Australia's Tertiary Education Minister Craig Emerson on Wednesday announced an independent review of regulatory compliance and reporting before the September 14 election in response to universities' concern.
In April universities estimated they spend 280 million AU dollars (292 million U.S. dollars) a year complying with federal and state government regulation and reporting requirements.
Most institutions had between 15 and 20 staff whose sole job was to meet the regulatory requirements of 100 separate state and federal laws.
The review to be conducted by Professor Kwong Lee Dow, a former Vice Chancellor of the University of Melbourne, and Professor Valerie Braithwaite of the Regulatory Institutions Network at the Australian National University. They are expected to report back before the government moves into caretaker period in August.
They will also explore the merits of an "earned autonomy" model whereby a light-handed approach to regulation would be applied to high-performing universities with strong and long track-records of compliance.
An earlier report commissioned by the Tertiary Education Department recommended the government establish a single body to collect higher education data across the country so universities only had to report to one place instead of duplicating data reports for different agencies.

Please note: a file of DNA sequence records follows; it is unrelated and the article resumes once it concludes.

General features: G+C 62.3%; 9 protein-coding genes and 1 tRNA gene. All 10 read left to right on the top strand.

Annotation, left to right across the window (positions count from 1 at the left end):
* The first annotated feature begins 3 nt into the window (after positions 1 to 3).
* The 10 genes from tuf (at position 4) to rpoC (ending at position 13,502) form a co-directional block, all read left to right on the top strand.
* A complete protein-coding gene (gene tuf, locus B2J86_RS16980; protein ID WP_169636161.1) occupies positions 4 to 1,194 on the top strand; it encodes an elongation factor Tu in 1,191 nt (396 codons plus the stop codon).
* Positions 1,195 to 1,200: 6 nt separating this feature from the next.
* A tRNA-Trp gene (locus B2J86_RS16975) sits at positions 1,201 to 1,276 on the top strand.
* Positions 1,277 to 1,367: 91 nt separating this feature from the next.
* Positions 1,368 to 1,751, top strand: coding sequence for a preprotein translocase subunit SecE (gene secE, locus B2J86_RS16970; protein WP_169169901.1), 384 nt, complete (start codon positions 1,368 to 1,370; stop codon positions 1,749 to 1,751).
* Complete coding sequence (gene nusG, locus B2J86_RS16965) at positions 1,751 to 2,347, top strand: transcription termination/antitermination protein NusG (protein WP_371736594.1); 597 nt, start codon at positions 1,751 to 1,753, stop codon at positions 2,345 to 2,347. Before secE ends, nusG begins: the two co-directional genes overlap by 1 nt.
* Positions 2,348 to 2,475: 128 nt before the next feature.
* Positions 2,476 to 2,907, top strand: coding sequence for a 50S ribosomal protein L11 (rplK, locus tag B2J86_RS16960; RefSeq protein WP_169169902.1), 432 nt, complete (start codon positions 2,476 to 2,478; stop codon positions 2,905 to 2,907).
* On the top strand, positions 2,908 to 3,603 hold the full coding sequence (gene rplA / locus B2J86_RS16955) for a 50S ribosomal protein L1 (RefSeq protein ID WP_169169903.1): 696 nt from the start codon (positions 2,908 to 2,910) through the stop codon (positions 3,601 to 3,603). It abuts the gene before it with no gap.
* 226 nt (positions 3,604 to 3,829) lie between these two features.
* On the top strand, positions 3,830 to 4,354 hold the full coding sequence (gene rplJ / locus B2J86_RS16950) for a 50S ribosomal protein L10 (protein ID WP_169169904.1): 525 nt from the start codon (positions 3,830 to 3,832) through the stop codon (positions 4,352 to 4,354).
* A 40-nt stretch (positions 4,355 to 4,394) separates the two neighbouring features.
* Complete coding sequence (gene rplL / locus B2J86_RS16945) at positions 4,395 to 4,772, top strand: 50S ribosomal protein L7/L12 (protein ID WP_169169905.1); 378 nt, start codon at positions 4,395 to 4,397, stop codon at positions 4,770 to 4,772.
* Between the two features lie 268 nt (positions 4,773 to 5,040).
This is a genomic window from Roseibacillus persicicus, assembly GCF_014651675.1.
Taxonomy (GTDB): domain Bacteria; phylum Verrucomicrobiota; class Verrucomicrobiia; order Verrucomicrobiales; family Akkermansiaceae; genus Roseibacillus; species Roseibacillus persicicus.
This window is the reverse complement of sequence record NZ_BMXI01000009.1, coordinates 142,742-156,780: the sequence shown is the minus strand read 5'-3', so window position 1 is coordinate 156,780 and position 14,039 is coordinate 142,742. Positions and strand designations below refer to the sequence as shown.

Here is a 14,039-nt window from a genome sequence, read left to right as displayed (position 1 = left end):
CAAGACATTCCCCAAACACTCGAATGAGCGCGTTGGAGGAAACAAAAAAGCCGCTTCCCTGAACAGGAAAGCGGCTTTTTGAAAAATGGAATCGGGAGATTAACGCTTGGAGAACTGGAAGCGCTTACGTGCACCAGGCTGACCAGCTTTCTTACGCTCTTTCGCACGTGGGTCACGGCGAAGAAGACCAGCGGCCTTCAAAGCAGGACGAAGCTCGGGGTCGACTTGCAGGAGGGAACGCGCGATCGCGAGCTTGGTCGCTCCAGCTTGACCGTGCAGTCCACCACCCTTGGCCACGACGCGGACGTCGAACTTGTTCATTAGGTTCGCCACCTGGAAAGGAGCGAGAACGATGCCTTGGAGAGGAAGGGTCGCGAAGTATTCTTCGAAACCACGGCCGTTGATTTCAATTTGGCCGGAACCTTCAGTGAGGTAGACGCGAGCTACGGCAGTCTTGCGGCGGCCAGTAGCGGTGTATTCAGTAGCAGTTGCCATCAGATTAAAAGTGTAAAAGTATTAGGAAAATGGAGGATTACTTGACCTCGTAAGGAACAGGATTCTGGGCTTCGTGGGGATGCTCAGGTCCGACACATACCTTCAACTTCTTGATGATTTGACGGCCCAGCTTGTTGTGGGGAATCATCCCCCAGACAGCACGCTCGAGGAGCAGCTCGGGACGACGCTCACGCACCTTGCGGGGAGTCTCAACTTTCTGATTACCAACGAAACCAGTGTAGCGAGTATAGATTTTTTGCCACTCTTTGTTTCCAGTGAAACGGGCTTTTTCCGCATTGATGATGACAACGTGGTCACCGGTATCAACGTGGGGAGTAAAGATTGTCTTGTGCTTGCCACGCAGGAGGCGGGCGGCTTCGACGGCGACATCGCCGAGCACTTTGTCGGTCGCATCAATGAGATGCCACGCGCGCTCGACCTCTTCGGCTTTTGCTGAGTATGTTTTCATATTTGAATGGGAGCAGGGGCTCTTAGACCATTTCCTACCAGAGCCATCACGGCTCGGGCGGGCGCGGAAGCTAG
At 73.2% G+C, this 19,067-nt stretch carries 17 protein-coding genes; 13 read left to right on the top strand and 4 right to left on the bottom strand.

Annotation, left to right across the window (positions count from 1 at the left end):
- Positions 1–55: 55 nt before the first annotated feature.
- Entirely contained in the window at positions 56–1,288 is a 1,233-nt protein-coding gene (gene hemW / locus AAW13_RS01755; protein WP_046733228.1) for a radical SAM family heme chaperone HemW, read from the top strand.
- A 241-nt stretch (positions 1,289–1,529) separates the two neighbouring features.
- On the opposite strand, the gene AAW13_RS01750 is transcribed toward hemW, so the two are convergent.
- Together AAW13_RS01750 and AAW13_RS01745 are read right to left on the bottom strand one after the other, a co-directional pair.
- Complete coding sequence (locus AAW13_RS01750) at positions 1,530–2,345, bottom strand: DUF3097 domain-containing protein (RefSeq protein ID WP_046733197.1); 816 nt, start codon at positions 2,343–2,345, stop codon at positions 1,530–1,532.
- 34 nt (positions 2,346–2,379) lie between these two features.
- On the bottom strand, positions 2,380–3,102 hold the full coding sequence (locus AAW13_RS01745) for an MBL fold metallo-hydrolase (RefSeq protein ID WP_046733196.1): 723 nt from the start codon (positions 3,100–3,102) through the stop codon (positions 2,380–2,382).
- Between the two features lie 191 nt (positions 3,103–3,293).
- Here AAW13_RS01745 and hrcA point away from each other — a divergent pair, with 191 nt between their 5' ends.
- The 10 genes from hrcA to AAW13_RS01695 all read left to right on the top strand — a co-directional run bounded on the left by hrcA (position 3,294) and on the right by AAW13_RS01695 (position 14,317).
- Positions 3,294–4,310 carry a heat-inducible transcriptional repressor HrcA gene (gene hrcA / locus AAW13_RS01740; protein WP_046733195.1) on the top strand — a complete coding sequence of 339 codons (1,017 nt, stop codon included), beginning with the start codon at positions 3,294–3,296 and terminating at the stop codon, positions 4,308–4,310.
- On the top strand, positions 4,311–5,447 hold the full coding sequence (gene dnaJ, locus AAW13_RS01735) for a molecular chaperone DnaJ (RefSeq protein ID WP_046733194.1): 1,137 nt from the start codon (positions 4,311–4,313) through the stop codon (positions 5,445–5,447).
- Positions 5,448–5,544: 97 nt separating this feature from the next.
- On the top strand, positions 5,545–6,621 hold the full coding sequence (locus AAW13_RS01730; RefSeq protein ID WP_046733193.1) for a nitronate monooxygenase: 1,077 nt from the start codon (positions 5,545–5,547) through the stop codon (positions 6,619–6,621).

Universities Australia, the peak body representing Australia's 39 universities, welcome the minister's decision, saying the government needs to liberate universities from the burden of unnecessary, inefficient and wasteful regulation and reporting.
"Universities support the need for a properly resourced and robust regulatory framework and it is entirely appropriate for universities to be accountable to the community and for the public and the international education market to be confident that Australian universities are being held to the highest standards," Universities Australia Chief Executive Belinda Robinson said